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5 Signs America’s Super-Rich Are Going Off the Deep End

Inequality seems to have made the wealthy very upset...for themselves.
 
 
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Is it us, or have America’s ultrawealthy been sounding increasingly unhinged lately? Despite the fact that the wealth of the 1 percent jumped 31 percent from 2009 to 2012 while the other 99 percent of America saw a gain of only 0.4 percent, the rich are very upset, and they need to tell us about it. Maybe it’s all the talk about income inequality that’s gotten them so stirred up. Whatever it is, here are five signs that the zillionaires seem to be losing it.

1. The rich are mouthing off in epic rants.

They’re going on talk shows, writing editorials, bitching and moaning, and taking every opportunity to tell us just how fed up they are.

Wealthy Upper East Siders in New York are screaming that progressive Mayor de Blasio is punishing them by not plowing their streets of snow. Billionaire Home Depot founder Ken Langone warned Pope Francis that if he doesn’t shut it about income inequality, the charitable contribution spigot will be turned off. Nutcase venture capitalist Thomas Perkins just claimed that there is a war on the rich comparable to the Holocaust and that the wealthy deserve more votes. Bill O’Reilly warned, "Every affluent person in America is in danger. Every one." He asks you to pray for them.

During the Occupy protests, there was a surge of wailing from the 1 percent about perceived demonization and vilification, and it seems to have risen once again. It’s gotten so bad that Jason Furman, head of the President's Council of Economic Advisers (and quite rich himself) has told his fellow 1 percenters to knock off the “hyperventilating.”

2. The Ivy League apologists are out ‘splainin’ in full force.

Harvard’s Greg Mankiw is America’s most shameless defender of the 1 percent (just in case you didn’t know that about him, he wrote a paper titled, “ Defending the One Percent”). You can rely upon the chairman and professor of economics at Harvard and former Mitt Romney advisor to pontificate about why the megarich are smarter and more creative than you and not deserving of your ire. Mankiw just published an op-ed in the New York Times describing the risks our brave gazillionaire “superheroes” take to promote the public good.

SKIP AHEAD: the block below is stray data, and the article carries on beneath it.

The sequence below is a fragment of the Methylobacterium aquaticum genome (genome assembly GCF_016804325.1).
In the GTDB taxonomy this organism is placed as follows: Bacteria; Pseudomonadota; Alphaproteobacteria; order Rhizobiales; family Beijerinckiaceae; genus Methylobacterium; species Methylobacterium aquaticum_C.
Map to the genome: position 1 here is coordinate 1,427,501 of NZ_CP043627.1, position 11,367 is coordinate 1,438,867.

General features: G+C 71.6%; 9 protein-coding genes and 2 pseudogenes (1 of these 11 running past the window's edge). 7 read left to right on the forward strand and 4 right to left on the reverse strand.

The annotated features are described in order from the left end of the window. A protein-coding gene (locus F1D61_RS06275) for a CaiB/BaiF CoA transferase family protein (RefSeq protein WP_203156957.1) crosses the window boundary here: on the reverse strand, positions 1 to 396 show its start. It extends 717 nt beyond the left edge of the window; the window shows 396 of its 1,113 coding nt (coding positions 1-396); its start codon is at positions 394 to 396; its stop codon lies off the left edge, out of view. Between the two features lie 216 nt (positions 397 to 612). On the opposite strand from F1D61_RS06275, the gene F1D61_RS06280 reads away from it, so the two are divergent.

Noting that actor Robert Downey Jr. recently got a movie paycheck of $50 million, Mankiw enjoys a little taunting: “Does that fact make you mad?...Does it make you want to take to the streets in protest?” He then condescends to observe that of course we don’t get mad at Robert Downey Jr. because our pea brains can comprehend how he made his money. It’s when our limited mental faculties can’t digest the wondrous activities of CEOs and financiers that we become sour.  

Largely oblivious to the fact that a significant portion of America’s wealthy have arranged things so they can get away with cheating, bullying and creating nasty financial products that drain the pockets of their fellow citizens, Mankiw assures us that CEOs deserve their sky-high paychecks because the “value of making the right decisions is tremendous” (like Jamie Dimon overseeing a bank that has enjoyed an historic "crime spree?”) and because of all the taxes they pay (like Apple’s famous “ Double Irish with a Dutch sandwich” tax evasion scheme?).

He goes on to ‘splain that financiers are among America’s “most talented and thus highly compensated individuals.” (Talented, perhaps, at redistributing money upward?)

3. A new field of psychology is emerging to treat the uberwealthy.

Being loaded is a load to bear, evidently. A recent article in Mother Jones outlines new trends in psychotherapy emerging to deal with this overwhelming burden.